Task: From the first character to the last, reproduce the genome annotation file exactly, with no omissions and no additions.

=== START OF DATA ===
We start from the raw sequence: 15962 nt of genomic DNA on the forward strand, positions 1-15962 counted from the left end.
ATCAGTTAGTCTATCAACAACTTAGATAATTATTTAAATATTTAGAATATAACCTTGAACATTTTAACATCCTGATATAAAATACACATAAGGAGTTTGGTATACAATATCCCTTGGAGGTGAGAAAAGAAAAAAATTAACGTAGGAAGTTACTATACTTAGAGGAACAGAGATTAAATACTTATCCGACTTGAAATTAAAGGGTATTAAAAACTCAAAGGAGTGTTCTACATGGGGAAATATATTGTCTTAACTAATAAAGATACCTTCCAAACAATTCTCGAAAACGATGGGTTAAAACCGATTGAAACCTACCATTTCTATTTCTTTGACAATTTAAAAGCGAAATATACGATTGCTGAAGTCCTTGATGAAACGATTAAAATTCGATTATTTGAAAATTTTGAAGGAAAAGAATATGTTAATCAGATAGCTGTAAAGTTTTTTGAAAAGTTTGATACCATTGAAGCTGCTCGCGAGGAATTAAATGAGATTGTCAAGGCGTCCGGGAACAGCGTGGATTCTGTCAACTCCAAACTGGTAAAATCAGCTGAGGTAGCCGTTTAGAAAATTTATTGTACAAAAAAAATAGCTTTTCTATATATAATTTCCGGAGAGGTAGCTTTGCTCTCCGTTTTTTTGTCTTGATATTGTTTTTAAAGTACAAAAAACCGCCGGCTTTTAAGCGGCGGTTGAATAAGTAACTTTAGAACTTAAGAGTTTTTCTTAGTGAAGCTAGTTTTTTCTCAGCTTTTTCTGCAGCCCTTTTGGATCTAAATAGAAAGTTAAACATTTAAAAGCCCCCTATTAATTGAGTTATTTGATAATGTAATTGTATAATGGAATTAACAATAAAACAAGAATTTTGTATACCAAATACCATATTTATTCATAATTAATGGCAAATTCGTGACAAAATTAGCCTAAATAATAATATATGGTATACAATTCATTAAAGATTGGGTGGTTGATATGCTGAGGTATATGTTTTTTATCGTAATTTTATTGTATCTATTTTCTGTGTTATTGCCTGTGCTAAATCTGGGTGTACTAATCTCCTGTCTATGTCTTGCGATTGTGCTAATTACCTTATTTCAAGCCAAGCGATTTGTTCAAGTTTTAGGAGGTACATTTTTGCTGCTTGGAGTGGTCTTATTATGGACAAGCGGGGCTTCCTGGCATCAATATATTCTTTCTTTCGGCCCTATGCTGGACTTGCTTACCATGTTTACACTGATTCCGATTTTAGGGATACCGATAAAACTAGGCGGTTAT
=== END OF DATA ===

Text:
We start from the raw sequence: 15962 nt of genomic DNA on the forward strand, positions 1-15962 counted from the left end.
ATCAGTTAGTCTATCAACAACTTAGATAATTATTTAAATATTTAGAATATAACCTTGAACATTTTAACATCCTGATATAAAATACACATAAGGAGTTTGGTATACAATATCCCTTGGAGGTGAGAAAAGAAAAAAATTAACGTAGGAAGTTACTATACTTAGAGGAACAGAGATTAAATACTTATCCGACTTGAAATTAAAGGGTATTAAAAACTCAAAGGAGTGTTCTACATGGGGAAATATATTGTCTTAACTAATAAAGATACCTTCCAAACAATTCTCGAAAACGATGGGTTAAAACCGATTGAAACCTACCATTTCTATTTCTTTGACAATTTAAAAGCGAAATATACGATTGCTGAAGTCCTTGATGAAACGATTAAAATTCGATTATTTGAAAATTTTGAAGGAAAAGAATATGTTAATCAGATAGCTGTAAAGTTTTTTGAAAAGTTTGATACCATTGAAGCTGCTCGCGAGGAATTAAATGAGATTGTCAAGGCGTCCGGGAACAGCGTGGATTCTGTCAACTCCAAACTGGTAAAATCAGCTGAGGTAGCCGTTTAGAAAATTTATTGTACAAAAAAAATAGCTTTTCTATATATAATTTCCGGAGAGGTAGCTTTGCTCTCCGTTTTTTTGTCTTGATATTGTTTTTAAAGTACAAAAAACCGCCGGCTTTTAAGCGGCGGTTGAATAAGTAACTTTAGAACTTAAGAGTTTTTCTTAGTGAAGCTAGTTTTTTCTCAGCTTTTTCTGCAGCCCTTTTGGATCTAAATAGAAAGTTAAACATTTAAAAGCCCCCTATTAATTGAGTTATTTGATAATGTAATTGTATAATGGAATTAACAATAAAACAAGAATTTTGTATACCAAATACCATATTTATTCATAATTAATGGCAAATTCGTGACAAAATTAGCCTAAATAATAATATATGGTATACAATTCATTAAAGATTGGGTGGTTGATATGCTGAGGTATATGTTTTTTATCGTAATTTTATTGTATCTATTTTCTGTGTTATTGCCTGTGCTAAATCTGGGTGTACTAATCTCCTGTCTATGTCTTGCGATTGTGCTAATTACCTTATTTCAAGCCAAGCGATTTGTTCAAGTTTTAGGAGGTACATTTTTGCTGCTTGGAGTGGTCTTATTATGGACAAGCGGGGCTTCCTGGCATCAATATATTCTTTCTTTCGGCCCTATGCTGGACTTGCTTACCATGTTTACACTGATTCCGATTTTAGGGATACCGATAAAACTAGGCGGTTAT